During his time in the interim role, Dan has guided this large and complex division to support students in their holistic development and educational persistence to degree completion, and in their preparation and advancement to career or graduate education. He led the establishment of a Division of Student Affairs engagement plan that includes a leadership institute for aspiring student affairs leaders, and he co-chaired the Undergraduate Student Success Steering Committee, bringing greater attention to the importance of faculty and academic units, as well as curricula, as core contributors to undergraduate student success.


Dan contributes to OSU’s leadership as a member of the Provost’s Senior Leadership Team and University Cabinet. Prior to his interim role as vice provost, Dan served as the associate vice provost and interim dean of student life, and associate vice provost and executive director of University Housing and Dining Services. Dan joined OSU in 1996 as a graduate student in the College Student Services Administration program, beginning his professional employment at OSU in 2000 as the manager of Housing Services.


Dan’s experience and expertise spans student success and achievement, facilities, capital planning, finance, operations, crisis management, risk and compliance, and administrative functions. He has a strong record of positive impact at OSU and is a proven leader and contributor to university-wide initiatives and priorities.


Please join me in congratulating Dan on his appointment as vice provost for student affairs and thanking the search committee, chaired by Charlene Alexander, for bringing such a strong slate of finalists to meet with the campus community.




Edward Feser

Provost and Executive Vice President


Oregon State University community members,


During this academic year, we have witnessed tragedies impacting communities of faith, race and college campuses: A Pittsburgh synagogue, New Zealand mosques, churches in Sri Lanka, a San Diego synagogue, Black churches in Louisiana, and Tuesday, a campus shooting at the University of North Carolina at Charlotte. Precious and innocent lives continue to be taken and communities are forever impacted. With these incidents, we need to examine what is happening and not become numb to the atrocities that are occurring in our world.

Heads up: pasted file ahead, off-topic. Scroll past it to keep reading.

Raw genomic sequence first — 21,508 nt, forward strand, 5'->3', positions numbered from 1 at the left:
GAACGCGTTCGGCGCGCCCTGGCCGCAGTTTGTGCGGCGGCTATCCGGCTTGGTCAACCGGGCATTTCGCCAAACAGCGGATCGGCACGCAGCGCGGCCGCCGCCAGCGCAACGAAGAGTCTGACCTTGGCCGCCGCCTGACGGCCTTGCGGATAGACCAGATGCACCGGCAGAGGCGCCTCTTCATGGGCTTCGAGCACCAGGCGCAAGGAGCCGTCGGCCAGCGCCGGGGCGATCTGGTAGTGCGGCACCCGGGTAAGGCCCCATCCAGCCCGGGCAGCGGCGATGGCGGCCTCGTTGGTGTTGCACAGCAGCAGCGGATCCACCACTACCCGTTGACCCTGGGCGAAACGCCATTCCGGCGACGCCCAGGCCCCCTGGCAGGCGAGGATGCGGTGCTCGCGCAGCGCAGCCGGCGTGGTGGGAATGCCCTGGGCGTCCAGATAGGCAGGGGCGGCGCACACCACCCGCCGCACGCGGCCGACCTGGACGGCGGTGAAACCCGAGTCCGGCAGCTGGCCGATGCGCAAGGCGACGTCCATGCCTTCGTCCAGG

Sending a communication after a tragic incident has occurred, though seemingly insignificant, is important as it recognizes the atrocity of these events. These acts cannot be accepted as the norm. We continue to grieve the lives that have been lost and cannot overlook the increasing violence and hatred that is impacting our nation’s college campuses. As members of Oregon State University, it is imperative that we work to understand differences while appreciating the diversity that each of us brings to our university, community and society.


It is understandable that you may be experiencing various emotions. We want to make sure you are accessing the appropriate resources (please see below). Let’s continue to come together during these difficult times in our effort to be strong for each other and those beyond this university.




Dan Larson, Interim Vice Provost for Student Affairs

Kevin Dougherty, Associate Provost & Dean of Students

Becky Johnson, Vice President, OSU-Cascades

OSU Student:


We hope your spring term is going well. As we advance through the term, we would like to share a reminder regarding the religious holiday calendar for the remainder of the school year.


Oregon State University is committed to support those in our community who hold religious beliefs, and understand that observance may have an impact on classes, schedules and the dietary needs of some students, faculty and staff. We request that faculty work with students as outlined in OSU’s Religious Accommodations Policy. It is incumbent on the student making the request to make the faculty member aware of a request as soon as possible prior to the need for the accommodation. Students should work directly with their faculty member on these requests according to OSU’s Religious Accommodation Policy: Meanwhile, faculty and staff are able to approve requests for religious accommodations but must first contact Equal Opportunity & Access before denying any request.


This email also provides information regarding the holy month of Ramadan, which is observed by Muslim communities worldwide. Ramadan is expected to start on Sunday, May 5, 2019, and will likely run through Tuesday, June 4, 2019. During this month, many Muslims will increase their participation in religious observance, self-reflection, practicing good deeds, and daily fasting from dawn until dusk. On some days of the Ramadan observation, the duration of the fast can be up to 19 hours.


Oregon State’s Corvallis and OSU-Cascades campuses provide “quiet spaces” which can be used for meditation, reflection and prayer, specifically during this time. Additionally, with this e-mail, we are providing information about different dining and food options available on campus, in Corvallis and at OSU-Cascades.


If you have any questions, concerns or recommendations, please do not hesitate to directly contact the Office of Student Life or OSU’s Office of Equal Opportunity and Access. This message will also be posted in MyOSU until June 4, 2019.